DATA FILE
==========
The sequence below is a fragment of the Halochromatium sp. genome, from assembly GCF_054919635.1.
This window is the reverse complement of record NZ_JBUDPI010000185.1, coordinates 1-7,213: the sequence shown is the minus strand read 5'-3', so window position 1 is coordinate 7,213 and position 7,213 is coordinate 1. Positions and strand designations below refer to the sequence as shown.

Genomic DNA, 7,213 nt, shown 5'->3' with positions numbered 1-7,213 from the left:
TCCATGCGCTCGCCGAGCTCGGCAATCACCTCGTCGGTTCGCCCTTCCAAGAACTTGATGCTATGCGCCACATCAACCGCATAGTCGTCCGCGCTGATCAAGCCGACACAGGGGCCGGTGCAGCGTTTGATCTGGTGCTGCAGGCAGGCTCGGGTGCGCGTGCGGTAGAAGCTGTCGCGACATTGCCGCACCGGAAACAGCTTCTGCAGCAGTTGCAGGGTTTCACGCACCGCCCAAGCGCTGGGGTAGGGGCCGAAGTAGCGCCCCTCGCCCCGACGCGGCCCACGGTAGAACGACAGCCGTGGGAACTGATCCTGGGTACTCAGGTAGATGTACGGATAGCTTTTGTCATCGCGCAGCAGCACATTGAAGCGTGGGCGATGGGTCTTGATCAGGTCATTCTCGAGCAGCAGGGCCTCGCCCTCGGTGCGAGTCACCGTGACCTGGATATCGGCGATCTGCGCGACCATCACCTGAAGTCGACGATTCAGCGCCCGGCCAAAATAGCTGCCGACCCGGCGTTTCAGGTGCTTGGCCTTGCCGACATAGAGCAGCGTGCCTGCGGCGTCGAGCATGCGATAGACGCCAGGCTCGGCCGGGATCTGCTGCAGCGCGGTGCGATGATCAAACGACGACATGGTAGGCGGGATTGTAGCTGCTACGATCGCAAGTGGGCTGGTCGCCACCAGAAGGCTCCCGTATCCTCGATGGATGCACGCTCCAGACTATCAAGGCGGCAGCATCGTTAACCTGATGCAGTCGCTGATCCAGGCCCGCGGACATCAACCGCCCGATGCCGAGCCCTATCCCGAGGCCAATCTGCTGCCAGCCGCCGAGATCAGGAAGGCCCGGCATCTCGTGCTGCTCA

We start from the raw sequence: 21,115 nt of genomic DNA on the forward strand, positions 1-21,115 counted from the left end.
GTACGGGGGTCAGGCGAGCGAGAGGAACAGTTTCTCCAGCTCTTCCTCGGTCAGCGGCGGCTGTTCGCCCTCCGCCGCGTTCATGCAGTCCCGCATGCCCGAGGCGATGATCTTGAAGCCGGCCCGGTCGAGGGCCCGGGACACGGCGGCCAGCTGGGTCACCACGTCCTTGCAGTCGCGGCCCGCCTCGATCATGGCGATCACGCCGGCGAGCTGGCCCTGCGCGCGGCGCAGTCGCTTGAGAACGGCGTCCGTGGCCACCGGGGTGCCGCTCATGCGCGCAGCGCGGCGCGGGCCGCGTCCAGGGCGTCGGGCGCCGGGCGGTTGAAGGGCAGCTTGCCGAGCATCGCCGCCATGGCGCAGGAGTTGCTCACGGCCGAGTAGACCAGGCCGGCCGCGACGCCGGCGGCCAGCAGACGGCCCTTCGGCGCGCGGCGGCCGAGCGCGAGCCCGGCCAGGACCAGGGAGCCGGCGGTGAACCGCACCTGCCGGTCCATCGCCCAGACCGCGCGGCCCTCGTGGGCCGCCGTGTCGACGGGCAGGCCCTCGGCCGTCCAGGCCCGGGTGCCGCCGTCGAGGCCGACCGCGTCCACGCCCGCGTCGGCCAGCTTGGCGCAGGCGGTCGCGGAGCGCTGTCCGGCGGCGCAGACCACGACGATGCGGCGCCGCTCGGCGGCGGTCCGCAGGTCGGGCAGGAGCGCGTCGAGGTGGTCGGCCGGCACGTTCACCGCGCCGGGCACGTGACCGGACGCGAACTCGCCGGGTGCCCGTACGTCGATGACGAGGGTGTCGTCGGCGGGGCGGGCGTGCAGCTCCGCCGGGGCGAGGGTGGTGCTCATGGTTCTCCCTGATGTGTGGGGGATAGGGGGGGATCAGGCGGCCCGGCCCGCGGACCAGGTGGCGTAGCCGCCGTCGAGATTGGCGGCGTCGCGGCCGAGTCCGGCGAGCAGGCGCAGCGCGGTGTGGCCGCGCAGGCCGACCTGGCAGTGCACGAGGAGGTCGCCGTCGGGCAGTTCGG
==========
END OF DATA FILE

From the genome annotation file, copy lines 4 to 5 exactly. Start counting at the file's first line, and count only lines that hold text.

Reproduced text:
TCCATGCGCTCGCCGAGCTCGGCAATCACCTCGTCGGTTCGCCCTTCCAAGAACTTGATGCTATGCGCCACATCAACCGCATAGTCGTCCGCGCTGATCAAGCCGACACAGGGGCCGGTGCAGCGTTTGATCTGGTGCTGCAGGCAGGCTCGGGTGCGCGTGCGGTAGAAGCTGTCGCGACATTGCCGCACCGGAAACAGCTTCTGCAGCAGTTGCAGGGTTTCACGCACCGCCCAAGCGCTGGGGTAGGGGCCGAAGTAGCGCCCCTCGCCCCGACGCGGCCCACGGTAGAACGACAGCCGTGGGAACTGATCCTGGGTACTCAGGTAGATGTACGGATAGCTTTTGTCATCGCGCAGCAGCACATTGAAGCGTGGGCGATGGGTCTTGATCAGGTCATTCTCGAGCAGCAGGGCCTCGCCCTCGGTGCGAGTCACCGTGACCTGGATATCGGCGATCTGCGCGACCATCACCTGAAGTCGACGATTCAGCGCCCGGCCAAAATAGCTGCCGACCCGGCGTTTCAGGTGCTTGGCCTTGCCGACATAGAGCAGCGTGCCTGCGGCGTCGAGCATGCGATAGACGCCAGGCTCGGCCGGGATCTGCTGCAGCGCGGTGCGATGATCAAACGACGACATGGTAGGCGGGATTGTAGCTGCTACGATCGCAAGTGGGCTGGTCGCCACCAGAAGGCTCCCGTATCCTCGATGGATGCACGCTCCAGACTATCAAGGCGGCAGCATCGTTAACCTGATGCAGTCGCTGATCCAGGCCCGCGGACATCAACCGCCCGATGCCGAGCCCTATCCCGAGGCCAATCTGCTGCCAGCCGCCGAGATCAGGAAGGCCCGGCATCTCGTGCTGCTCA

We start from the raw sequence: 21,115 nt of genomic DNA on the forward strand, positions 1-21,115 counted from the left end.